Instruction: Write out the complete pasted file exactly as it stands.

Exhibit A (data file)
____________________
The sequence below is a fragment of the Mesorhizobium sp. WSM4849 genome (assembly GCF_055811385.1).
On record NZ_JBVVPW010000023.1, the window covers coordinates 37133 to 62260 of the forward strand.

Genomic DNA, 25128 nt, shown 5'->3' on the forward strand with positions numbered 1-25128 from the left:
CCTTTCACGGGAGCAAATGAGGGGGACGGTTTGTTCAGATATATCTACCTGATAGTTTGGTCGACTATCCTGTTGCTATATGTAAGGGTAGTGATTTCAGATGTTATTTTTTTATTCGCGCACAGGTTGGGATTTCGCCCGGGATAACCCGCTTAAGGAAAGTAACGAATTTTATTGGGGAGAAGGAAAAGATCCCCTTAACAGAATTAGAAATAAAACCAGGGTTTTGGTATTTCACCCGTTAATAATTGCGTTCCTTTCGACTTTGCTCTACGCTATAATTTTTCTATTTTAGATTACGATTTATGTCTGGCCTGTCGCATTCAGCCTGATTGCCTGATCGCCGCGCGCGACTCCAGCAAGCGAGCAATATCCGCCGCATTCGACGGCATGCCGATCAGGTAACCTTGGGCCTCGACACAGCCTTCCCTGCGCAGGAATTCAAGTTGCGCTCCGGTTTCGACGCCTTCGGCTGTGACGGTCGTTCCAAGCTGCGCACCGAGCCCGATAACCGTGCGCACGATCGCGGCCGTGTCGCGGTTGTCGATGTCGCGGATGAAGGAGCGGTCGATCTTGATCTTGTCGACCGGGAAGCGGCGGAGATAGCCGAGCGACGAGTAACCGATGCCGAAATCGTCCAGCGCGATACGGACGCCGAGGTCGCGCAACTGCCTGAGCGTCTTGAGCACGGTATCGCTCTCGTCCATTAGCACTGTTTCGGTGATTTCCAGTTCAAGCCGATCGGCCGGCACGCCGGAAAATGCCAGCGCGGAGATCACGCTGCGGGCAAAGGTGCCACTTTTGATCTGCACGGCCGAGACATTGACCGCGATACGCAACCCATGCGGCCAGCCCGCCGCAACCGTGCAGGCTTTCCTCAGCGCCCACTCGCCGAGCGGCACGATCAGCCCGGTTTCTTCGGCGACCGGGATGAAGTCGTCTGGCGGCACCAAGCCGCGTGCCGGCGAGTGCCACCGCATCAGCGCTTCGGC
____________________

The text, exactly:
The sequence below is a fragment of the Mesorhizobium sp. WSM4849 genome (assembly GCF_055811385.1).
On record NZ_JBVVPW010000023.1, the window covers coordinates 37133 to 62260 of the forward strand.

Genomic DNA, 25128 nt, shown 5'->3' on the forward strand with positions numbered 1-25128 from the left:
CCTTTCACGGGAGCAAATGAGGGGGACGGTTTGTTCAGATATATCTACCTGATAGTTTGGTCGACTATCCTGTTGCTATATGTAAGGGTAGTGATTTCAGATGTTATTTTTTTATTCGCGCACAGGTTGGGATTTCGCCCGGGATAACCCGCTTAAGGAAAGTAACGAATTTTATTGGGGAGAAGGAAAAGATCCCCTTAACAGAATTAGAAATAAAACCAGGGTTTTGGTATTTCACCCGTTAATAATTGCGTTCCTTTCGACTTTGCTCTACGCTATAATTTTTCTATTTTAGATTACGATTTATGTCTGGCCTGTCGCATTCAGCCTGATTGCCTGATCGCCGCGCGCGACTCCAGCAAGCGAGCAATATCCGCCGCATTCGACGGCATGCCGATCAGGTAACCTTGGGCCTCGACACAGCCTTCCCTGCGCAGGAATTCAAGTTGCGCTCCGGTTTCGACGCCTTCGGCTGTGACGGTCGTTCCAAGCTGCGCACCGAGCCCGATAACCGTGCGCACGATCGCGGCCGTGTCGCGGTTGTCGATGTCGCGGATGAAGGAGCGGTCGATCTTGATCTTGTCGACCGGGAAGCGGCGGAGATAGCCGAGCGACGAGTAACCGATGCCGAAATCGTCCAGCGCGATACGGACGCCGAGGTCGCGCAACTGCCTGAGCGTCTTGAGCACGGTATCGCTCTCGTCCATTAGCACTGTTTCGGTGATTTCCAGTTCAAGCCGATCGGCCGGCACGCCGGAAAATGCCAGCGCGGAGATCACGCTGCGGGCAAAGGTGCCACTTTTGATCTGCACGGCCGAGACATTGACCGCGATACGCAACCCATGCGGCCAGCCCGCCGCAACCGTGCAGGCTTTCCTCAGCGCCCACTCGCCGAGCGGCACGATCAGCCCGGTTTCTTCGGCGACCGGGATGAAGTCGTCTGGCGGCACCAAGCCGCGTGCCGGCGAGTGCCACCGCATCAGCGCTTCGGC